AARON ZIMMERMAN

"Superman Sleeps" Superman suit, sleeping pills, Aaron. 2003.



"War Culture" NYArts Magazine Vol. 8 N.6-8 (June-August 2003) pg.20.



            On Thursday April 3rd, 2003 I had the great pleasure of donning the Superman outfit for one last time with a group of performance artists, choreographers, comedians, animators, illustrators, and fine artists at the Judson Memorial Church (55 Washington Square South New York, NY) for a one-night mixture of filmed, installed, animated, portrayed, and played art focusing on the issues surrounding Operation Iraqi Freedom and the Bush Administration.
            It was the first of what's planned to be a series called "stART," which focuses on contemporary political issues through art, dance, music, spoken word, and multimedia theater. Organizers included Village Voice cartoonist Ward Sutton, Joel Hinman, Ralph Lewis, Karen Sherman, and Catherine Porter among others with the Peculiar Works Project and Judson Church.
            Among the featured artists were the TV Funhouse animation team of Robert Smigel, Rob Marianetti, and Dave Watchenheim famous for their ‘X-Presidents' and ‘The Ambigiously Gay Duo' cartoons on Saturday Night Live. Visual artists Sabrina Jonze, Ben Marra, Rachael Cole, Nathan Fox, Mirko Illic, Knickerbocker Designs, John Jodzio and Anthony Wilson (among others) provided illustrations, political cartoons, drawings and paintings. Performance artists ZERO BOY and Martha Washington lit up the open stage. And choreographers Renata Celichowski and Jill Sigman filled the auditorium with dance.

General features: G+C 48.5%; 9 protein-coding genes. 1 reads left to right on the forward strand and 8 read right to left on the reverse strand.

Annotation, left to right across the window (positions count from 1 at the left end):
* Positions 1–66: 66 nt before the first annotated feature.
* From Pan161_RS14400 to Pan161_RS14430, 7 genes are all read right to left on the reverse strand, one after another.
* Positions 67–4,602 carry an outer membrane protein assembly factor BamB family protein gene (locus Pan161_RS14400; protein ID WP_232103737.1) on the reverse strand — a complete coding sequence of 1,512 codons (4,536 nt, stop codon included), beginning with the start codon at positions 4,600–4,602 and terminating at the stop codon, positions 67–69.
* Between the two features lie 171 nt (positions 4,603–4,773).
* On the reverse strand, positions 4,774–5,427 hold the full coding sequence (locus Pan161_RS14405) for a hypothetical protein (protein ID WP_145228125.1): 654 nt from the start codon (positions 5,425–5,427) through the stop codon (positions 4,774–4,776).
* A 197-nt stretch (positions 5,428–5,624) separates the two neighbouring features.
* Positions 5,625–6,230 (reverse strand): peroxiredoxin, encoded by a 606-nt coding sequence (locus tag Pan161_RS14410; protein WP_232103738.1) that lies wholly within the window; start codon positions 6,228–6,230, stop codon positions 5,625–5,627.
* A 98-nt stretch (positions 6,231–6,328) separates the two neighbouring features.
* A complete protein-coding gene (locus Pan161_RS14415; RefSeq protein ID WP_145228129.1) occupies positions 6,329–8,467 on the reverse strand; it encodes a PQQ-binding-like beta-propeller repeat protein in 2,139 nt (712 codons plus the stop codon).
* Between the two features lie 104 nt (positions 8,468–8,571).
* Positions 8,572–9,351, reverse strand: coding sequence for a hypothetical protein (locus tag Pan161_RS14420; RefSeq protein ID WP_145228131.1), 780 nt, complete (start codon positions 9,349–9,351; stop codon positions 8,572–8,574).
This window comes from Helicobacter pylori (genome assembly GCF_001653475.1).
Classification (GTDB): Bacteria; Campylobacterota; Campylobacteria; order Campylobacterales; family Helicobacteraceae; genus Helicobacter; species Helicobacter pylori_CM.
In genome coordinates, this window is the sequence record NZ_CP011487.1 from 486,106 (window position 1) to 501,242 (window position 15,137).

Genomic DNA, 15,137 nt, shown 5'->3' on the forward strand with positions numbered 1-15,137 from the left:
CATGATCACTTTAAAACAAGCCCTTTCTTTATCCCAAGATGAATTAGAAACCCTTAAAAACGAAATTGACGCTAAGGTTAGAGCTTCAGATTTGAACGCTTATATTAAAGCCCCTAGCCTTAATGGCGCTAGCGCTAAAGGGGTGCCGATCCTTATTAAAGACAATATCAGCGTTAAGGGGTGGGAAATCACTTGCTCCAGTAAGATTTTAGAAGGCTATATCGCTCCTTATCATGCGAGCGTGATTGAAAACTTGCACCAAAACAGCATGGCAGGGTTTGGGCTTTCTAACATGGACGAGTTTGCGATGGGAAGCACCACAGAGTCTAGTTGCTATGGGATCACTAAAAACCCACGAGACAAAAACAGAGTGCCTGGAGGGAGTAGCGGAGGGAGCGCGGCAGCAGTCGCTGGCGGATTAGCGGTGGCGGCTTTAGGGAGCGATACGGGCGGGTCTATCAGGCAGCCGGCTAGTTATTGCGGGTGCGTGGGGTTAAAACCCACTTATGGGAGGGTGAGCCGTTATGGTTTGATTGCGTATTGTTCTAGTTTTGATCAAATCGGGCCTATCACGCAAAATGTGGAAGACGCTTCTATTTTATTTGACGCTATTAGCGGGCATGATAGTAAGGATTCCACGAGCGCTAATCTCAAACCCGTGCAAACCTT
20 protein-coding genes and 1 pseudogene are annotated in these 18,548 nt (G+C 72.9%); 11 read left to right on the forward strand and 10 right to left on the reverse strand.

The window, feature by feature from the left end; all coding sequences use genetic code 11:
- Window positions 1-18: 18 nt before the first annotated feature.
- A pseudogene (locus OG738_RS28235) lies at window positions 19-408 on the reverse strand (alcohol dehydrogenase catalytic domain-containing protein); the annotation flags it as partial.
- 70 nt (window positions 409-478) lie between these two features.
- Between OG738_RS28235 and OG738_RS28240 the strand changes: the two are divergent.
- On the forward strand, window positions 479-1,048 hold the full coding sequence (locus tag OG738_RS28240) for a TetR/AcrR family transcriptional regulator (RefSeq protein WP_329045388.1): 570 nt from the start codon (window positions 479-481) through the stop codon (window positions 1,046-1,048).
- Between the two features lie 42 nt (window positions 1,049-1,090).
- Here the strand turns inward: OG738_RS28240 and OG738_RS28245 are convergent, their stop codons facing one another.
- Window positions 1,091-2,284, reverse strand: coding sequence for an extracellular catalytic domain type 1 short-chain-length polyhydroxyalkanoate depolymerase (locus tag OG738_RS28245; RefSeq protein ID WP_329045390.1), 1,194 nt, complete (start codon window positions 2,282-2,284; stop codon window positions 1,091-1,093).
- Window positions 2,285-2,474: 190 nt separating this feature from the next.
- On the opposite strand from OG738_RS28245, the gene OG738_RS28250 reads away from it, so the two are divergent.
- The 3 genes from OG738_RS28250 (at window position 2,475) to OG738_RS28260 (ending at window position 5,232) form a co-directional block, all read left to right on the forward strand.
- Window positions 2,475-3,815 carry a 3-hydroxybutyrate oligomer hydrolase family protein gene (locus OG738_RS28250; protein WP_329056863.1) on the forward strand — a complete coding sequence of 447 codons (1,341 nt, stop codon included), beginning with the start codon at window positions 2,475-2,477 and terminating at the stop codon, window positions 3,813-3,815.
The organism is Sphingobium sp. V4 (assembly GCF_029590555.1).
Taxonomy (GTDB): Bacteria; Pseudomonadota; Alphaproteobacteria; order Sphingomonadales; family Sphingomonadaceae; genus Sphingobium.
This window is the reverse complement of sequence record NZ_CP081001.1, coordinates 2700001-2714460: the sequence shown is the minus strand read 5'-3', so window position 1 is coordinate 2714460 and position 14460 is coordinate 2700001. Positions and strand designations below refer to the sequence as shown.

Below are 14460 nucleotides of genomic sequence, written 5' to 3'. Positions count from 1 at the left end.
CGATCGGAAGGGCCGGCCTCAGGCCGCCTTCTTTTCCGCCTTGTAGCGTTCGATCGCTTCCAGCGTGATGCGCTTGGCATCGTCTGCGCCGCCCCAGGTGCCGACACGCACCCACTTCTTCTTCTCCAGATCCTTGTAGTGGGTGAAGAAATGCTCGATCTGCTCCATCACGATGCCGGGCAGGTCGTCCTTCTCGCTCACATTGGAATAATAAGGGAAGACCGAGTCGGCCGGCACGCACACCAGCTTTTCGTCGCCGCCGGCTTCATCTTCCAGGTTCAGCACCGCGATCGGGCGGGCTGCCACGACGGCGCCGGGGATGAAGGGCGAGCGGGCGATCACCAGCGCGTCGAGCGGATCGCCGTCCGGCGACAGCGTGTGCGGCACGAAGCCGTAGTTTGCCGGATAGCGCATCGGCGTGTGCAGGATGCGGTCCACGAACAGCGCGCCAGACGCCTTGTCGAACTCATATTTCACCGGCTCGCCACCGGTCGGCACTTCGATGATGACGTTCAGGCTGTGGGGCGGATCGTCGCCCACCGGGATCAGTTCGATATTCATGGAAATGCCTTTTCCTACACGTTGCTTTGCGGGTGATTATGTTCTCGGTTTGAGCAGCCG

As I slumbered away in the corner enacting 'The Superman Sleeps' performance, a night of political satire and commentary in the spirit of editorial cartooning entertained a packed house. I can't say how it turned out, as I saw none of the goings on, but everyone tells me it was great, save some weak performance work. They were probably talking about me.
            Political artists, and the art they make, are always suspected of being trite, preachy, or just plain unendurable presences. Activists take a stand and get on people's nerves. But political artists are sometimes are seen as careerist opportunists who take advantage of bad situations to make personal gains. Kenny Schachter e-mailed me and said,"If it wasn't for the war you wouldn't have any shows." I responded, "I had shows before this and I've got things lined up for afterwards."
            The truth is, I have been showing a lot more since the rumors of war started. That sucks. It wasn't my intention to take advantage of this situation. I can't defend the gripes people have with the genre either. As a matter of fact I don't really know that much about the genre. I was educated in America after all.
            I just hope those who were in attendance left more aware of the difficulties involved in the US's war fever. The tone of the evening wasn't one of pulpit pounding nor was anyone out to forward his or her career. If I never have another show again then I'll rest content that at least I got to be part of something that spoke out. Effective activist voices used in the spirit of protest aren't as trite, preachy, or unendurable as they may have been for earlier generations. Their visibility is more important than ever if we are to live in a world free from violent exchange.
            Look for more stART events soon.